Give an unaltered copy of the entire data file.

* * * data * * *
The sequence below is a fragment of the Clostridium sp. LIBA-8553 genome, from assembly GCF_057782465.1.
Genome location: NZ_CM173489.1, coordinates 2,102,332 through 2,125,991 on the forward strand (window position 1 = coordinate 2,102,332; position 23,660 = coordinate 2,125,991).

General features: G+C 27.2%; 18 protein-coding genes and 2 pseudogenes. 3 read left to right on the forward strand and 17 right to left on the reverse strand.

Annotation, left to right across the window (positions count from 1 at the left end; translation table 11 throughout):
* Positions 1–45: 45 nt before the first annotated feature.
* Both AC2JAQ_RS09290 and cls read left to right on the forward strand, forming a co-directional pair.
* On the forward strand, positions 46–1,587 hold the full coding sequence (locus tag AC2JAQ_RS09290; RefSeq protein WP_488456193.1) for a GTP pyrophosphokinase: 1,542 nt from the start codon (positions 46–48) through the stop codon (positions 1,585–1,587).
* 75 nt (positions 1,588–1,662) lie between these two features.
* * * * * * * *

The sequence below is a fragment of the Clostridium sp. LIBA-8553 genome, from assembly GCF_057782465.1.
Genome location: NZ_CM173489.1, coordinates 2,102,332 through 2,125,991 on the forward strand (window position 1 = coordinate 2,102,332; position 23,660 = coordinate 2,125,991).

General features: G+C 27.2%; 18 protein-coding genes and 2 pseudogenes. 3 read left to right on the forward strand and 17 right to left on the reverse strand.

Annotation, left to right across the window (positions count from 1 at the left end; translation table 11 throughout):
* Positions 1–45: 45 nt before the first annotated feature.
* Both AC2JAQ_RS09290 and cls read left to right on the forward strand, forming a co-directional pair.
* On the forward strand, positions 46–1,587 hold the full coding sequence (locus tag AC2JAQ_RS09290; RefSeq protein WP_488456193.1) for a GTP pyrophosphokinase: 1,542 nt from the start codon (positions 46–48) through the stop codon (positions 1,585–1,587).
* 75 nt (positions 1,588–1,662) lie between these two features.